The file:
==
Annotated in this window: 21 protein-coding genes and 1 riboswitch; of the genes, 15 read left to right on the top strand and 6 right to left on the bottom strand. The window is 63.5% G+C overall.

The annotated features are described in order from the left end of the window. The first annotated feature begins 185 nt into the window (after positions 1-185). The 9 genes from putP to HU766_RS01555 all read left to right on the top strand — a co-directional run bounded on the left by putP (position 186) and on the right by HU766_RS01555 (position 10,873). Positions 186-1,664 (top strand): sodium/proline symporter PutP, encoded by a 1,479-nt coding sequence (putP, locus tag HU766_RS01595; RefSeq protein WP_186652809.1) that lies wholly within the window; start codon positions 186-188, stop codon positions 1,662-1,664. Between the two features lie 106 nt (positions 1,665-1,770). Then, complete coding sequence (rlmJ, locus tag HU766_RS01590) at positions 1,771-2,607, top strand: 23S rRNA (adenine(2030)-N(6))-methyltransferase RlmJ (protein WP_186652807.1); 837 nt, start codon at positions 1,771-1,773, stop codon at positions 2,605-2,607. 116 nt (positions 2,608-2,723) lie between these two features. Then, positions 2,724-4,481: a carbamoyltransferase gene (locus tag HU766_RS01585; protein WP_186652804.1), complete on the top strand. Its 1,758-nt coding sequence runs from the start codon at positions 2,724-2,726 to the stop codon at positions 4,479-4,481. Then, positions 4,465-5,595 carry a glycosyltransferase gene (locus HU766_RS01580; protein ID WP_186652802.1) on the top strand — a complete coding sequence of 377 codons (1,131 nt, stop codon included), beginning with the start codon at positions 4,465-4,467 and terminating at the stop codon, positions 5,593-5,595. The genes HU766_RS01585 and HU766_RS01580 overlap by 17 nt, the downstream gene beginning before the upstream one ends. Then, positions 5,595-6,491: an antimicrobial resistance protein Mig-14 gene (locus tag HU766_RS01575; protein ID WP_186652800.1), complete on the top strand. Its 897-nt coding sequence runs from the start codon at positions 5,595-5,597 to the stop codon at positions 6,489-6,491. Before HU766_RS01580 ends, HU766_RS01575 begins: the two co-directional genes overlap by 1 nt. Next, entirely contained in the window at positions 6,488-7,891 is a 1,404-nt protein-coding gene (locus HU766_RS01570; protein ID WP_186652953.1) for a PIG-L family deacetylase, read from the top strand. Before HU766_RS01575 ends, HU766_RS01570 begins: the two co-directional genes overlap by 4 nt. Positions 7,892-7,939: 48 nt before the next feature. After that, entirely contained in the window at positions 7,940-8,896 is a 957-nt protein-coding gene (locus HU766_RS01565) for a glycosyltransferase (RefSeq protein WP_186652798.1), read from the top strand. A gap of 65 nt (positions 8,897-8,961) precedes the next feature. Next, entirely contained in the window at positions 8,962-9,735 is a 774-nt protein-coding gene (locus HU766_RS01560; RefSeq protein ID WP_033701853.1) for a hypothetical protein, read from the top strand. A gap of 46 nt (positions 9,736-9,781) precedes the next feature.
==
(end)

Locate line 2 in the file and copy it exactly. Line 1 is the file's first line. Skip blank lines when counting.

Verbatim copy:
The annotated features are described in order from the left end of the window. The first annotated feature begins 185 nt into the window (after positions 1-185). The 9 genes from putP to HU766_RS01555 all read left to right on the top strand — a co-directional run bounded on the left by putP (position 186) and on the right by HU766_RS01555 (position 10,873). Positions 186-1,664 (top strand): sodium/proline symporter PutP, encoded by a 1,479-nt coding sequence (putP, locus tag HU766_RS01595; RefSeq protein WP_186652809.1) that lies wholly within the window; start codon positions 186-188, stop codon positions 1,662-1,664. Between the two features lie 106 nt (positions 1,665-1,770). Then, complete coding sequence (rlmJ, locus tag HU766_RS01590) at positions 1,771-2,607, top strand: 23S rRNA (adenine(2030)-N(6))-methyltransferase RlmJ (protein WP_186652807.1); 837 nt, start codon at positions 1,771-1,773, stop codon at positions 2,605-2,607. 116 nt (positions 2,608-2,723) lie between these two features. Then, positions 2,724-4,481: a carbamoyltransferase gene (locus tag HU766_RS01585; protein WP_186652804.1), complete on the top strand. Its 1,758-nt coding sequence runs from the start codon at positions 2,724-2,726 to the stop codon at positions 4,479-4,481. Then, positions 4,465-5,595 carry a glycosyltransferase gene (locus HU766_RS01580; protein ID WP_186652802.1) on the top strand — a complete coding sequence of 377 codons (1,131 nt, stop codon included), beginning with the start codon at positions 4,465-4,467 and terminating at the stop codon, positions 5,593-5,595. The genes HU766_RS01585 and HU766_RS01580 overlap by 17 nt, the downstream gene beginning before the upstream one ends. Then, positions 5,595-6,491: an antimicrobial resistance protein Mig-14 gene (locus tag HU766_RS01575; protein ID WP_186652800.1), complete on the top strand. Its 897-nt coding sequence runs from the start codon at positions 5,595-5,597 to the stop codon at positions 6,489-6,491. Before HU766_RS01580 ends, HU766_RS01575 begins: the two co-directional genes overlap by 1 nt. Next, entirely contained in the window at positions 6,488-7,891 is a 1,404-nt protein-coding gene (locus HU766_RS01570; protein ID WP_186652953.1) for a PIG-L family deacetylase, read from the top strand. Before HU766_RS01575 ends, HU766_RS01570 begins: the two co-directional genes overlap by 4 nt. Positions 7,892-7,939: 48 nt before the next feature. After that, entirely contained in the window at positions 7,940-8,896 is a 957-nt protein-coding gene (locus HU766_RS01565) for a glycosyltransferase (RefSeq protein WP_186652798.1), read from the top strand. A gap of 65 nt (positions 8,897-8,961) precedes the next feature. Next, entirely contained in the window at positions 8,962-9,735 is a 774-nt protein-coding gene (locus HU766_RS01560; RefSeq protein ID WP_033701853.1) for a hypothetical protein, read from the top strand. A gap of 46 nt (positions 9,736-9,781) precedes the next feature.